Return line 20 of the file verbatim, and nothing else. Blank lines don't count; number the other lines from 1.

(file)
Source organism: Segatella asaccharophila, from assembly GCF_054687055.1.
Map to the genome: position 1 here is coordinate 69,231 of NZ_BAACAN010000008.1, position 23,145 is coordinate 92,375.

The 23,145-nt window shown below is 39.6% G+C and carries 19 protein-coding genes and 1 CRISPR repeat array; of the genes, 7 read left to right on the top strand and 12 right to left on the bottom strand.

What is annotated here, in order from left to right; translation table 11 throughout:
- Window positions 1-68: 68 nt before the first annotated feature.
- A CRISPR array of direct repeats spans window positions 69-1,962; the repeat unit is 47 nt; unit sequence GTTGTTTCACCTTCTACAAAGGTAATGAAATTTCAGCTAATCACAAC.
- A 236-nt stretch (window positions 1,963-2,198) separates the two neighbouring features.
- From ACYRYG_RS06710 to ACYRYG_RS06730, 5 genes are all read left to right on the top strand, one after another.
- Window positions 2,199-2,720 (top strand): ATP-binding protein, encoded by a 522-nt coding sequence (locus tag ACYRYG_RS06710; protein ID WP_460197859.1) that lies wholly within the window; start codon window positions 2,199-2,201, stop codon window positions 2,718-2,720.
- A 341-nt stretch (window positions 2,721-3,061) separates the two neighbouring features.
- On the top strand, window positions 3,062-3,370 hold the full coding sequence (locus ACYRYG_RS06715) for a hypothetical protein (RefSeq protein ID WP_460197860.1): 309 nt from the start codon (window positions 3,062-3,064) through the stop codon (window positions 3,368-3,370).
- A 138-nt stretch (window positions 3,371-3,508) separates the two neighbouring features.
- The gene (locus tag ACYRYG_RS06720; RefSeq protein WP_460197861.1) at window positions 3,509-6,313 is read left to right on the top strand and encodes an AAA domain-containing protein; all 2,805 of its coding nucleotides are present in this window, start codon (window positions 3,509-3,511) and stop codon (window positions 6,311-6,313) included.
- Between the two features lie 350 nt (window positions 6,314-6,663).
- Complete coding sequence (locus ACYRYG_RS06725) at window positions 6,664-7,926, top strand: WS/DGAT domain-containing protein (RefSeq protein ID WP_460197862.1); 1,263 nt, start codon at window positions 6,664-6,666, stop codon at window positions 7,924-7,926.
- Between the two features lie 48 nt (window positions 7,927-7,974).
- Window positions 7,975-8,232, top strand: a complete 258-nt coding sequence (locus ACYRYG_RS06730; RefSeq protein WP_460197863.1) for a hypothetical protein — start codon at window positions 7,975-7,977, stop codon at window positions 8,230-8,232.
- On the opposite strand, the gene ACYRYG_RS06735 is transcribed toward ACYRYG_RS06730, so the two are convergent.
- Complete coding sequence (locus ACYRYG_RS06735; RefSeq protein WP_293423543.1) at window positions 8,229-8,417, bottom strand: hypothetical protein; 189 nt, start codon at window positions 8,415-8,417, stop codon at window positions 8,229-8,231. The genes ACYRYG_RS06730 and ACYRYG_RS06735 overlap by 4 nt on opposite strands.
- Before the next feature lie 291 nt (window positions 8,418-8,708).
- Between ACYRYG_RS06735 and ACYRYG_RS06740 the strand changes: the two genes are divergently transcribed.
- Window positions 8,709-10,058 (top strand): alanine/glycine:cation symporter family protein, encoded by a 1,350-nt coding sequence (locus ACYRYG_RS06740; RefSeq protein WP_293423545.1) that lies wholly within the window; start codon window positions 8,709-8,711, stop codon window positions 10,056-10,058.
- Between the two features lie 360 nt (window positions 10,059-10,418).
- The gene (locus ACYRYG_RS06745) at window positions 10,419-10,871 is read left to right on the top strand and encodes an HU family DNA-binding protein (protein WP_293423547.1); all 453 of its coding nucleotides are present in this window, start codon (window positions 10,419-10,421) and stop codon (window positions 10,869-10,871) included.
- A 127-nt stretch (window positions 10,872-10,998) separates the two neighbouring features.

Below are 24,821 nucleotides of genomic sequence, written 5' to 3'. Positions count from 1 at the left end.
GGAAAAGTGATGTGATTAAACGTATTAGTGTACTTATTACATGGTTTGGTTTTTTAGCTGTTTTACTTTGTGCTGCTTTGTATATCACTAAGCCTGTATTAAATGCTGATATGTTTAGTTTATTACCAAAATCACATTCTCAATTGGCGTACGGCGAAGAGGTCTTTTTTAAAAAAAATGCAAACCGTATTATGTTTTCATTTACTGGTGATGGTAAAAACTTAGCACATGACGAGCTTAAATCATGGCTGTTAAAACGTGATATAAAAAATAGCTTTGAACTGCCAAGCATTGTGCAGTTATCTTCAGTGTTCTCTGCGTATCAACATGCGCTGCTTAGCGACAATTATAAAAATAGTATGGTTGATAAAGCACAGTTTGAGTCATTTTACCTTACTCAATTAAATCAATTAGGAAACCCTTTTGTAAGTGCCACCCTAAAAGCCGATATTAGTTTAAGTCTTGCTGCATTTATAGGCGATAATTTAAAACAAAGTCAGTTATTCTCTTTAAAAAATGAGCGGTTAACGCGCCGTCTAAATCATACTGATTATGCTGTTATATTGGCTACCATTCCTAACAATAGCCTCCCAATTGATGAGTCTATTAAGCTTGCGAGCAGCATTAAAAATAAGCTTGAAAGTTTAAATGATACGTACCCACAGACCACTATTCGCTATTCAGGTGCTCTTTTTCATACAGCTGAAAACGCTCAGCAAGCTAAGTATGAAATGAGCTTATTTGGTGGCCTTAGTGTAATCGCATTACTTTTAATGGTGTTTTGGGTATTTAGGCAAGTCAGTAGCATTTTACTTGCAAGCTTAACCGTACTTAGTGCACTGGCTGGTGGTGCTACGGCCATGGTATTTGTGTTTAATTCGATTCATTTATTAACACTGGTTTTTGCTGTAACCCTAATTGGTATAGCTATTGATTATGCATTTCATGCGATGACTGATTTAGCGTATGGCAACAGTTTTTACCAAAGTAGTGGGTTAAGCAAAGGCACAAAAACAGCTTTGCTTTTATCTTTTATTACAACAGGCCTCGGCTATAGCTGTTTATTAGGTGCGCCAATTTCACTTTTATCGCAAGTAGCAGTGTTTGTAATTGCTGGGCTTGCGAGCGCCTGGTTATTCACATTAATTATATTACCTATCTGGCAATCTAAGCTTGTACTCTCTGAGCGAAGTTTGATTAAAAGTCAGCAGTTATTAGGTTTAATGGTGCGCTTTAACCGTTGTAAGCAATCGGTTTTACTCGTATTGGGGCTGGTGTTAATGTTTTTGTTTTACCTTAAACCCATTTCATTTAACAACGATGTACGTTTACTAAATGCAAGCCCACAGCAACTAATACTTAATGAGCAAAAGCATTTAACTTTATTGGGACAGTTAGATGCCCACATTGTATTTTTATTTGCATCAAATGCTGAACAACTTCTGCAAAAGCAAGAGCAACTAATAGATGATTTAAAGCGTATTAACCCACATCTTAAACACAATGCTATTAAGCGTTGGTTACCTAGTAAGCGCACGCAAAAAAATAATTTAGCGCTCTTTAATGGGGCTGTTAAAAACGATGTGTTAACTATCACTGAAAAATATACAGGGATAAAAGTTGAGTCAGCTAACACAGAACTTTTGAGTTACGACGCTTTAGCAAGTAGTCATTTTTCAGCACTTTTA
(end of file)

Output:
- Before the next feature lie 291 nt (window positions 8,418-8,708).